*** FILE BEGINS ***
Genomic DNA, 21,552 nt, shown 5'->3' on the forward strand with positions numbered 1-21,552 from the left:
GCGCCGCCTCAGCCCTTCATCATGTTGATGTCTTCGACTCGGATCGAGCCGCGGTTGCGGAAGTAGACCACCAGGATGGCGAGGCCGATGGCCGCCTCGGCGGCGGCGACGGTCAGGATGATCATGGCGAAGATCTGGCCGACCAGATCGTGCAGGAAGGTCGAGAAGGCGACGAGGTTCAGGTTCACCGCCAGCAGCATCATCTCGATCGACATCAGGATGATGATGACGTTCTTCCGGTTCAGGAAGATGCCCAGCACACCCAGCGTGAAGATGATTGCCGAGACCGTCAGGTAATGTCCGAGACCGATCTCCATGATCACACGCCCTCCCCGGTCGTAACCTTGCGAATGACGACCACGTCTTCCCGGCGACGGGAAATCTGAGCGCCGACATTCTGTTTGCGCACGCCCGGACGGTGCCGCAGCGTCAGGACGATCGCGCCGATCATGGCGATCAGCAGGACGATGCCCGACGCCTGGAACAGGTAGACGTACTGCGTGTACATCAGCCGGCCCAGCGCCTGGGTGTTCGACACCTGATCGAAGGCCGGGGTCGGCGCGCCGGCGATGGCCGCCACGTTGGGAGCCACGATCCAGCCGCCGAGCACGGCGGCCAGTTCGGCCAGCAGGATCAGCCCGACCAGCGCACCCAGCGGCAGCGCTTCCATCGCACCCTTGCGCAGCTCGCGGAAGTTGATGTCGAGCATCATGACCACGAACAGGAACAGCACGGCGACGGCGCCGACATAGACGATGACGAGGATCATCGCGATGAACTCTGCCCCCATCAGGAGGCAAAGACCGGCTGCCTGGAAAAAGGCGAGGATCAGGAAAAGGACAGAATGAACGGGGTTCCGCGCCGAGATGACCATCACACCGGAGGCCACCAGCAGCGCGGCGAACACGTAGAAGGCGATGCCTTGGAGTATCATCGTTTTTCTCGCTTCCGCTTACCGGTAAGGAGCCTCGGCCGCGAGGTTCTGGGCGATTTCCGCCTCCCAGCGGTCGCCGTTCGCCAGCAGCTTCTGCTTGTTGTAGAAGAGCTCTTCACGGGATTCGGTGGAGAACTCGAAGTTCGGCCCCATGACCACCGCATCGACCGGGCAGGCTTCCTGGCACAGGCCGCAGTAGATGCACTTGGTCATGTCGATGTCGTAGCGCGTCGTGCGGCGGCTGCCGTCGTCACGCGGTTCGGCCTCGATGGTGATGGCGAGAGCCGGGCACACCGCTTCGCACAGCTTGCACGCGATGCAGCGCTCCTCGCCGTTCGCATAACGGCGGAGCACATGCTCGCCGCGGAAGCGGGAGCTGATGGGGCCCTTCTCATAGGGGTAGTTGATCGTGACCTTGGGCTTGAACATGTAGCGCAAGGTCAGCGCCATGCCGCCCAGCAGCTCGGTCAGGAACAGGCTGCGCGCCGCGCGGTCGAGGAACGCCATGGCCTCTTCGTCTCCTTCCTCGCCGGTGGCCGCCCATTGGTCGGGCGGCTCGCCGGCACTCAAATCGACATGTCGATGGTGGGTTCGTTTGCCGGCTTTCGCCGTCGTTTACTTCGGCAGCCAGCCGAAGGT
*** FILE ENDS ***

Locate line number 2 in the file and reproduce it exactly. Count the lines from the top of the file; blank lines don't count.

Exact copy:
GCGCCGCCTCAGCCCTTCATCATGTTGATGTCTTCGACTCGGATCGAGCCGCGGTTGCGGAAGTAGACCACCAGGATGGCGAGGCCGATGGCCGCCTCGGCGGCGGCGACGGTCAGGATGATCATGGCGAAGATCTGGCCGACCAGATCGTGCAGGAAGGTCGAGAAGGCGACGAGGTTCAGGTTCACCGCCAGCAGCATCATCTCGATCGACATCAGGATGATGATGACGTTCTTCCGGTTCAGGAAGATGCCCAGCACACCCAGCGTGAAGATGATTGCCGAGACCGTCAGGTAATGTCCGAGACCGATCTCCATGATCACACGCCCTCCCCGGTCGTAACCTTGCGAATGACGACCACGTCTTCCCGGCGACGGGAAATCTGAGCGCCGACATTCTGTTTGCGCACGCCCGGACGGTGCCGCAGCGTCAGGACGATCGCGCCGATCATGGCGATCAGCAGGACGATGCCCGACGCCTGGAACAGGTAGACGTACTGCGTGTACATCAGCCGGCCCAGCGCCTGGGTGTTCGACACCTGATCGAAGGCCGGGGTCGGCGCGCCGGCGATGGCCGCCACGTTGGGAGCCACGATCCAGCCGCCGAGCACGGCGGCCAGTTCGGCCAGCAGGATCAGCCCGACCAGCGCACCCAGCGGCAGCGCTTCCATCGCACCCTTGCGCAGCTCGCGGAAGTTGATGTCGAGCATCATGACCACGAACAGGAACAGCACGGCGACGGCGCCGACATAGACGATGACGAGGATCATCGCGATGAACTCTGCCCCCATCAGGAGGCAAAGACCGGCTGCCTGGAAAAAGGCGAGGATCAGGAAAAGGACAGAATGAACGGGGTTCCGCGCCGAGATGACCATCACACCGGAGGCCACCAGCAGCGCGGCGAACACGTAGAAGGCGATGCCTTGGAGTATCATCGTTTTTCTCGCTTCCGCTTACCGGTAAGGAGCCTCGGCCGCGAGGTTCTGGGCGATTTCCGCCTCCCAGCGGTCGCCGTTCGCCAGCAGCTTCTGCTTGTTGTAGAAGAGCTCTTCACGGGATTCGGTGGAGAACTCGAAGTTCGGCCCCATGACCACCGCATCGACCGGGCAGGCTTCCTGGCACAGGCCGCAGTAGATGCACTTGGTCATGTCGATGTCGTAGCGCGTCGTGCGGCGGCTGCCGTCGTCACGCGGTTCGGCCTCGATGGTGATGGCGAGAGCCGGGCACACCGCTTCGCACAGCTTGCACGCGATGCAGCGCTCCTCGCCGTTCGCATAACGGCGGAGCACATGCTCGCCGCGGAAGCGGGAGCTGATGGGGCCCTTCTCATAGGGGTAGTTGATCGTGACCTTGGGCTTGAACATGTAGCGCAAGGTCAGCGCCATGCCGCCCAGCAGCTCGGTCAGGAACAGGCTGCGCGCCGCGCGGTCGAGGAACGCCATGGCCTCTTCGTCTCCTTCCTCGCCGGTGGCCGCCCATTGGTCGGGCGGCTCGCCGGCACTCAAATCGACATGTCGATGGTGGGTTCGTTTGCCGGCTTTCGCCGTCGTTTACTTCGGCAGCCAGCCGAAGGT